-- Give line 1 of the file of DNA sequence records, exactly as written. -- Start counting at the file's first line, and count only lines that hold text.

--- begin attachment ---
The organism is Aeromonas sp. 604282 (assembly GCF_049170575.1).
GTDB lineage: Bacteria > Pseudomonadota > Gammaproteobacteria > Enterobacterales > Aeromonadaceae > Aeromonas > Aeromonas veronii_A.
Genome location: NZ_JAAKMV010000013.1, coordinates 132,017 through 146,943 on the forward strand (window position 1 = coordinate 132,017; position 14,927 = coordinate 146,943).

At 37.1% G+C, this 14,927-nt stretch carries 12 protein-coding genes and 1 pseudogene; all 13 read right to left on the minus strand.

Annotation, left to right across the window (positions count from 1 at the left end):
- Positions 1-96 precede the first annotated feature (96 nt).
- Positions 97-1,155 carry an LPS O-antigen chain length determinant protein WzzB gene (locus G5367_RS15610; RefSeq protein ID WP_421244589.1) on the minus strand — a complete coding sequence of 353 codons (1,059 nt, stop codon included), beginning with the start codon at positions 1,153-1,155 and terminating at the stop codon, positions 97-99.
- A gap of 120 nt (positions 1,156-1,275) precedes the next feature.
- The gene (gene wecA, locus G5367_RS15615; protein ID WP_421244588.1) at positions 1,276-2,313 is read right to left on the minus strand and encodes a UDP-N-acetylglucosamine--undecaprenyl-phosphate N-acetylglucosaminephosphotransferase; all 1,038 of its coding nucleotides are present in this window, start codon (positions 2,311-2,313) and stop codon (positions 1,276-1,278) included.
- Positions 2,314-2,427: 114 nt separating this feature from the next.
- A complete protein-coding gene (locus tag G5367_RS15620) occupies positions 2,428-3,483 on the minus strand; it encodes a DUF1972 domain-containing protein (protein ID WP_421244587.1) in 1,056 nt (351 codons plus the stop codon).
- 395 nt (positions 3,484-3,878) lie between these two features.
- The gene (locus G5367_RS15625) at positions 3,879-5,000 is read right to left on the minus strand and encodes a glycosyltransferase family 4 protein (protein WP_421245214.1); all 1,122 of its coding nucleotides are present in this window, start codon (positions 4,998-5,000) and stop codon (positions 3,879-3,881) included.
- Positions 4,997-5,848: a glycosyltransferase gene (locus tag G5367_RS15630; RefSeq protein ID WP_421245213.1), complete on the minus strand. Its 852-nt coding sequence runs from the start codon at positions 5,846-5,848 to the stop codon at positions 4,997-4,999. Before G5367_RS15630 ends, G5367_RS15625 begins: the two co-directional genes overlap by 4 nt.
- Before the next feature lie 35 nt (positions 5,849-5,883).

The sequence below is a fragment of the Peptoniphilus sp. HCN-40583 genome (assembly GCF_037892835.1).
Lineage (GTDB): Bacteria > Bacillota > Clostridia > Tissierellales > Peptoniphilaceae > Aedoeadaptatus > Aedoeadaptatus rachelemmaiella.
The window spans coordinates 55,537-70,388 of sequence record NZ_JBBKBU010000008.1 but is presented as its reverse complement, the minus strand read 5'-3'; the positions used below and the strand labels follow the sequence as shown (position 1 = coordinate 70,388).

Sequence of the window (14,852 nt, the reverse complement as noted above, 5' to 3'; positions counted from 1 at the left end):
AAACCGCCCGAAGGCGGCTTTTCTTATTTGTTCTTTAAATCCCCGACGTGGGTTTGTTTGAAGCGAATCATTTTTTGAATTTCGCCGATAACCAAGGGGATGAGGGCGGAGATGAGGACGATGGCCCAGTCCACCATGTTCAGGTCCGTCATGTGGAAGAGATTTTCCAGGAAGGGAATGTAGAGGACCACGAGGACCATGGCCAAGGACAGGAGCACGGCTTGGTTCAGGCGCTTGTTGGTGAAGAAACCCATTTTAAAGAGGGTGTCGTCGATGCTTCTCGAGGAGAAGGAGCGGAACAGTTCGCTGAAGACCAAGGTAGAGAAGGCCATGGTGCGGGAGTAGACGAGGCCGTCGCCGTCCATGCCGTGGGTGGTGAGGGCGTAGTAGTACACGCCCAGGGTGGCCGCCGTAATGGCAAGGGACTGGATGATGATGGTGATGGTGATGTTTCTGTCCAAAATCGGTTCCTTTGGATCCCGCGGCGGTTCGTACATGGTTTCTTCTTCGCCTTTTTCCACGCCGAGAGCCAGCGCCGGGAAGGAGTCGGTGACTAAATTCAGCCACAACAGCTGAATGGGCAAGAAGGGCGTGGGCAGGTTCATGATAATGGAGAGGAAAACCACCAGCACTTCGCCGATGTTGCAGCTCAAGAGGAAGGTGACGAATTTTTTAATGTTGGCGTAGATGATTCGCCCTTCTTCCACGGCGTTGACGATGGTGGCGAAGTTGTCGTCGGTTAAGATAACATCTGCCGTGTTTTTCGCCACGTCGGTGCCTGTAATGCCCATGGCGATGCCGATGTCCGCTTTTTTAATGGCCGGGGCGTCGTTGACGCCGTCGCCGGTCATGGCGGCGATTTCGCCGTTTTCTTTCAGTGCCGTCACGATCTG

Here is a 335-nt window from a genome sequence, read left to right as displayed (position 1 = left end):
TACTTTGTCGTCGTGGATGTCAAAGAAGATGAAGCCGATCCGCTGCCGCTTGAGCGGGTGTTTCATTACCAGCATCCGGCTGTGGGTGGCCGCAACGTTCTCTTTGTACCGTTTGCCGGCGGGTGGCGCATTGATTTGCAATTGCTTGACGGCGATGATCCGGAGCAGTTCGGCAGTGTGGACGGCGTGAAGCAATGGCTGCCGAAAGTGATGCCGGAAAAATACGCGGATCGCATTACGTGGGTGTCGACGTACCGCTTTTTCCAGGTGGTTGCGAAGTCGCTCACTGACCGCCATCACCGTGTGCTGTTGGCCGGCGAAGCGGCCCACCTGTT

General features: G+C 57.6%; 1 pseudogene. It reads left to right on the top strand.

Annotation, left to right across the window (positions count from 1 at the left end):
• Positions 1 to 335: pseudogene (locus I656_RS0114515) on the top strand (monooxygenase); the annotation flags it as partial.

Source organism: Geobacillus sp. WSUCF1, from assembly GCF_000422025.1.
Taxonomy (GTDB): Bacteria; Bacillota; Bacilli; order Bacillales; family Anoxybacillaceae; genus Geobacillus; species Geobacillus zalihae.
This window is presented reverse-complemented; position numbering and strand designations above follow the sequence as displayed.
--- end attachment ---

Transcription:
The organism is Aeromonas sp. 604282 (assembly GCF_049170575.1).